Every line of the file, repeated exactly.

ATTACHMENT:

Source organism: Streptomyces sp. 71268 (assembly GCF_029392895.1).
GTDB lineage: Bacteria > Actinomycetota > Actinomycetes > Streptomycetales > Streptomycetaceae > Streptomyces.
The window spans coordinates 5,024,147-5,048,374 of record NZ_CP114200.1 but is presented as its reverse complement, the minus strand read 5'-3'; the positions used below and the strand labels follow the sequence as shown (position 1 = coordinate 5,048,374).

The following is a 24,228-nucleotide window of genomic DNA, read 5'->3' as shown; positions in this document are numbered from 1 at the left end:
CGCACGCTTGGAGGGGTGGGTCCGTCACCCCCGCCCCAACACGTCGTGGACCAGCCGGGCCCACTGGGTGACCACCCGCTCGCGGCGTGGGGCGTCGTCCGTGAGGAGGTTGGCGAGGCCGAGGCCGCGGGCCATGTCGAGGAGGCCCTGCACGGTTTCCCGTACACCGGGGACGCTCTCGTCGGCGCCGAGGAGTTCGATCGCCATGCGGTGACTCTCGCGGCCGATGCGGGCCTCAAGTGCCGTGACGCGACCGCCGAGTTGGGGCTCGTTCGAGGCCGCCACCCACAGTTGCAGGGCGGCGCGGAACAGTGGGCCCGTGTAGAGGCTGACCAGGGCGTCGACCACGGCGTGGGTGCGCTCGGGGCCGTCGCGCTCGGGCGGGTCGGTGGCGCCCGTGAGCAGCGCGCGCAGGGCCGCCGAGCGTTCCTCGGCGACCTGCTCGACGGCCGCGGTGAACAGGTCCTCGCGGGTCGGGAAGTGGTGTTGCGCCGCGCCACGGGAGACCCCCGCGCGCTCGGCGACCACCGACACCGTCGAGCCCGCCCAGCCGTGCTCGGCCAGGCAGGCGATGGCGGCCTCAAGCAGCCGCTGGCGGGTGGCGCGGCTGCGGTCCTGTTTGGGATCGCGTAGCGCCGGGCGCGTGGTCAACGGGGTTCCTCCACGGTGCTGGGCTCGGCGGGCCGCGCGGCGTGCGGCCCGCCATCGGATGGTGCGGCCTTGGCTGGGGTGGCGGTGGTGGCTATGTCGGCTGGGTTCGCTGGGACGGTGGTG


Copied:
Source organism: Streptomyces sp. 71268 (assembly GCF_029392895.1).
GTDB lineage: Bacteria > Actinomycetota > Actinomycetes > Streptomycetales > Streptomycetaceae > Streptomyces.
The window spans coordinates 5,024,147-5,048,374 of record NZ_CP114200.1 but is presented as its reverse complement, the minus strand read 5'-3'; the positions used below and the strand labels follow the sequence as shown (position 1 = coordinate 5,048,374).

The following is a 24,228-nucleotide window of genomic DNA, read 5'->3' as shown; positions in this document are numbered from 1 at the left end:
CGCACGCTTGGAGGGGTGGGTCCGTCACCCCCGCCCCAACACGTCGTGGACCAGCCGGGCCCACTGGGTGACCACCCGCTCGCGGCGTGGGGCGTCGTCCGTGAGGAGGTTGGCGAGGCCGAGGCCGCGGGCCATGTCGAGGAGGCCCTGCACGGTTTCCCGTACACCGGGGACGCTCTCGTCGGCGCCGAGGAGTTCGATCGCCATGCGGTGACTCTCGCGGCCGATGCGGGCCTCAAGTGCCGTGACGCGACCGCCGAGTTGGGGCTCGTTCGAGGCCGCCACCCACAGTTGCAGGGCGGCGCGGAACAGTGGGCCCGTGTAGAGGCTGACCAGGGCGTCGACCACGGCGTGGGTGCGCTCGGGGCCGTCGCGCTCGGGCGGGTCGGTGGCGCCCGTGAGCAGCGCGCGCAGGGCCGCCGAGCGTTCCTCGGCGACCTGCTCGACGGCCGCGGTGAACAGGTCCTCGCGGGTCGGGAAGTGGTGTTGCGCCGCGCCACGGGAGACCCCCGCGCGCTCGGCGACCACCGACACCGTCGAGCCCGCCCAGCCGTGCTCGGCCAGGCAGGCGATGGCGGCCTCAAGCAGCCGCTGGCGGGTGGCGCGGCTGCGGTCCTGTTTGGGATCGCGTAGCGCCGGGCGCGTGGTCAACGGGGTTCCTCCACGGTGCTGGGCTCGGCGGGCCGCGCGGCGTGCGGCCCGCCATCGGATGGTGCGGCCTTGGCTGGGGTGGCGGTGGTGGCTATGTCGGCTGGGTTCGCTGGGACGGTGGTG